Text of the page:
I played the Two Knights in an online game earlier this evening. It seems I’d forgotten all about the sharp Traxler Counterattack! Hardly anyone ever plays it but maybe they should! This write-up is for black but shouldn’t be too biased towards the second player. White will have a winning game if he makes perfect moves, but at any reasonable rating level there’s something to be said for pressure, pressure, and more pressure. The opening begins like this:
1. e4 e5 2. Nf3 Nc6 3. Bc4 Nf6 4. Ng5 Bc5?! 5. Nxf7 Bxf2+
I’ve never seen Fritz give a gambit such a lopsided evaluation! Still, it’s tricky and I lost the game. I probably would have fared better had I not fooled myself into thinking I knew the theory. The first option, and in my opinion the best try for white, is to not take the bishop at all. If someone prepares a gambit you know they’ve prioritized the lines where you accept the sacrifice. This enterprising move tries to restore normalcy. White wants to capture the h8 rook and hunker down with his extra material. He gives back his pilfering knight but wagers that his king can be protected. Black will get a passed e-pawn as a dangerous weapon, not to mention superior development.
6. Kf1 Qe7 (The only move. It offers a threat to white’s king if he goes for the loose bishop later. This also threatens Rf8 if white doesn’t capture the rook immediately. It’s a useful developing move that also functions as a way to force white’s hand. With every other try black will find himself down too much material to generate real chances.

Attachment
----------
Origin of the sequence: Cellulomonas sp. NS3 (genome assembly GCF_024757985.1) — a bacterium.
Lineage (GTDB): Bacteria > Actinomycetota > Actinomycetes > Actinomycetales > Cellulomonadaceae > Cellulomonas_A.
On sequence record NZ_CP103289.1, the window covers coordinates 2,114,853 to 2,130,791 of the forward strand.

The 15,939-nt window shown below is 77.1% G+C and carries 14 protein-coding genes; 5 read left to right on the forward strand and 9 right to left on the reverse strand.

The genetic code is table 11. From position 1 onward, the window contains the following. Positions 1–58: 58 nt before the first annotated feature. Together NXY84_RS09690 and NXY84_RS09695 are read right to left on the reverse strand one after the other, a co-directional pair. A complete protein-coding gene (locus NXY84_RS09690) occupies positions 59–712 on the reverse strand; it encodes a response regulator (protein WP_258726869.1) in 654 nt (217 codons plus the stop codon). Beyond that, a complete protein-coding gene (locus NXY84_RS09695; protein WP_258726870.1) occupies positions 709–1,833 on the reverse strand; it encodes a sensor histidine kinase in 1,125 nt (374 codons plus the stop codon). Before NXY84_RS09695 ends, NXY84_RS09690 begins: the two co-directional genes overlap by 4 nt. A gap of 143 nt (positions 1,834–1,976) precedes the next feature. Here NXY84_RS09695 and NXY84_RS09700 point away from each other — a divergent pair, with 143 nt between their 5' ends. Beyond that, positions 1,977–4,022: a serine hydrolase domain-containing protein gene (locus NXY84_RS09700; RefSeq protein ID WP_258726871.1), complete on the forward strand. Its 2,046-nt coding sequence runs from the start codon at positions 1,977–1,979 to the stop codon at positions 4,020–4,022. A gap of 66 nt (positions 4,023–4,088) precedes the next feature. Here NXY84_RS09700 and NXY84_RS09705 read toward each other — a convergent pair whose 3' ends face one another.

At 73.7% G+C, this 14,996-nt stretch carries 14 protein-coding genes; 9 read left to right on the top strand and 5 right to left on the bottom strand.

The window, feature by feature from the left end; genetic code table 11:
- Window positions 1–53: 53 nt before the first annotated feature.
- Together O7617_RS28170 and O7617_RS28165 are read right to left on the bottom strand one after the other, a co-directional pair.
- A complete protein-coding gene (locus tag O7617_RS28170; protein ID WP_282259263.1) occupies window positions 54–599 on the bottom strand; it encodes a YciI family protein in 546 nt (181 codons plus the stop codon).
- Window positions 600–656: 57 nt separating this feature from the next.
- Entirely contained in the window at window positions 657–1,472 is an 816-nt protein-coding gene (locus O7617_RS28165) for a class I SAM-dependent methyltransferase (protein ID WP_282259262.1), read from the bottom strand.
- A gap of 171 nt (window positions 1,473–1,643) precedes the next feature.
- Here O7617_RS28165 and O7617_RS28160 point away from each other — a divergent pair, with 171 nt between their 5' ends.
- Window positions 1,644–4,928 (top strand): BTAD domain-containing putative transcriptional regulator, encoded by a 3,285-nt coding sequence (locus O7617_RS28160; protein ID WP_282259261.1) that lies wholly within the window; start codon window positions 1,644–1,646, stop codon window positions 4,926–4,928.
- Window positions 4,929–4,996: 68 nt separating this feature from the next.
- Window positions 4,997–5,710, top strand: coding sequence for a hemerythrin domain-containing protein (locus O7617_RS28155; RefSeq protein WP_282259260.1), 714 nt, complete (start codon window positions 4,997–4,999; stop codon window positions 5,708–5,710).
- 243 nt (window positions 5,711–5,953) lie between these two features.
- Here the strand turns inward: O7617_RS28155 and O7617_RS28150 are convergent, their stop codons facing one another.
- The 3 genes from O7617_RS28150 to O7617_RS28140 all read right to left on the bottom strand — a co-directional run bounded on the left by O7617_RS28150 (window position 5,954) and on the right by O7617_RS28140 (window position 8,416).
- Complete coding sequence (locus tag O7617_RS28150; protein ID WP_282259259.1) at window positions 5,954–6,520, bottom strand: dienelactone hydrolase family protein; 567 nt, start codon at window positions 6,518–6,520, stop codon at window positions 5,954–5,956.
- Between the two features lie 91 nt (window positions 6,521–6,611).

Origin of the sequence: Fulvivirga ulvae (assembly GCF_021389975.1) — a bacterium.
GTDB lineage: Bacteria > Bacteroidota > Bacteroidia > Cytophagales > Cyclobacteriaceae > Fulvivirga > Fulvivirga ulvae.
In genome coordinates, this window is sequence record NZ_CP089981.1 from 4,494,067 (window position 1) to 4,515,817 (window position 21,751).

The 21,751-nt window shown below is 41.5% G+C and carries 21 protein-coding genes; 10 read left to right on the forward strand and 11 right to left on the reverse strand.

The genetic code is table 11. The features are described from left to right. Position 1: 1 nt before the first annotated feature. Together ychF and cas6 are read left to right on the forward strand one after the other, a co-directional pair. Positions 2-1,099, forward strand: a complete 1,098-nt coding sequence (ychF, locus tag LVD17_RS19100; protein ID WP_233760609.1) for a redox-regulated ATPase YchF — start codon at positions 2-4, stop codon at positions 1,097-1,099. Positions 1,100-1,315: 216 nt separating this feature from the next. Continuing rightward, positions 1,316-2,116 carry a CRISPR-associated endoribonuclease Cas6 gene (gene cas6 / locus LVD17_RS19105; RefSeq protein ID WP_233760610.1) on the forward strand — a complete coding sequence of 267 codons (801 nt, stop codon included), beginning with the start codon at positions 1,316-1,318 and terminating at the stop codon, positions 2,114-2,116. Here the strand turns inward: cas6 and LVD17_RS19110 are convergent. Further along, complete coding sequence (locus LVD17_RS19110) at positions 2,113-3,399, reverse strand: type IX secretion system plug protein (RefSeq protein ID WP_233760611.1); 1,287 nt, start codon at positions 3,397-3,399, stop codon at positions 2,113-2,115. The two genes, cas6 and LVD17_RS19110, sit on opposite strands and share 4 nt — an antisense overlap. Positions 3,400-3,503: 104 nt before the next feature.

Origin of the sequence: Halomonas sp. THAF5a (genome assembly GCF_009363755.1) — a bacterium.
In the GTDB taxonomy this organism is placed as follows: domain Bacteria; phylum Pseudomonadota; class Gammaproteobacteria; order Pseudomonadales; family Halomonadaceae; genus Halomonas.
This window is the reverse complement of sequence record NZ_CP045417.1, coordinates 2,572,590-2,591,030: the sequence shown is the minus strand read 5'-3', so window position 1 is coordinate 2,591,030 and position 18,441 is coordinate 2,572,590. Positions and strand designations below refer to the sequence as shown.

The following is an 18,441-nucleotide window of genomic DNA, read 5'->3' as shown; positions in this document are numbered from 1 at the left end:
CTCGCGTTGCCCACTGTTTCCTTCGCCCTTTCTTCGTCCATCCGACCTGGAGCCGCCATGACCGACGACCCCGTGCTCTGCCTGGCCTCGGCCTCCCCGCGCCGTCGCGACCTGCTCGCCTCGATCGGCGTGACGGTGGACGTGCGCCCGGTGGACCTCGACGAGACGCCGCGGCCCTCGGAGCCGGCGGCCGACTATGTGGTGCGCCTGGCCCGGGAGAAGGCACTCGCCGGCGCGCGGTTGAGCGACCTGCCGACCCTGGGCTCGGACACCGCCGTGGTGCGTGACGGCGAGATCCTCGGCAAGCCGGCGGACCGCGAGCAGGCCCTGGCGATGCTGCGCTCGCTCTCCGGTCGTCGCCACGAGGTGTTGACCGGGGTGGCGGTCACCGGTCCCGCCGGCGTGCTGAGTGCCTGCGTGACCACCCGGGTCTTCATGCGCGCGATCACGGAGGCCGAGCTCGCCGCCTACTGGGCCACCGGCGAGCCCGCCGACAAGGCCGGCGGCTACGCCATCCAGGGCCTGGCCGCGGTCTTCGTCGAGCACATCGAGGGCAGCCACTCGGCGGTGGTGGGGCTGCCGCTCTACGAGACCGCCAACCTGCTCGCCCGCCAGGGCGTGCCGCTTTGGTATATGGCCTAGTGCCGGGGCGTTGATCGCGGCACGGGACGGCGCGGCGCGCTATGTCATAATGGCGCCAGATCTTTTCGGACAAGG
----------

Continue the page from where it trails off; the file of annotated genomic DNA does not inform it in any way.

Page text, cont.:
7. Nxh8 (Now black can a) retreat his bishop or b) protect it with his queen.)
a) 7… Bb6 8. d3 d6 9. Bg5 (Black doesn’t control the f-file and pieces will soon be traded. White is safe for the moment. Black can try a kingside pawn advance to loosen white’s king.)
b) After 7…Qc5 I recommend 8. Qe2 for white. Black will play d5 shortly to activate his bishop and deprive white of his kingside light squares.
It’s less a chess game than it is a street fight; the longer the latter goes on the less your chances of coming out on top. However there is absolutely no intuitive way for white to know where to land his king. His seventh move, if inaccurate, will make defense impossible. 7. Kf1 was the beginning of the end for me and I didn’t even know it! Next time we’ll look at some other variations in this fun and interesting opening.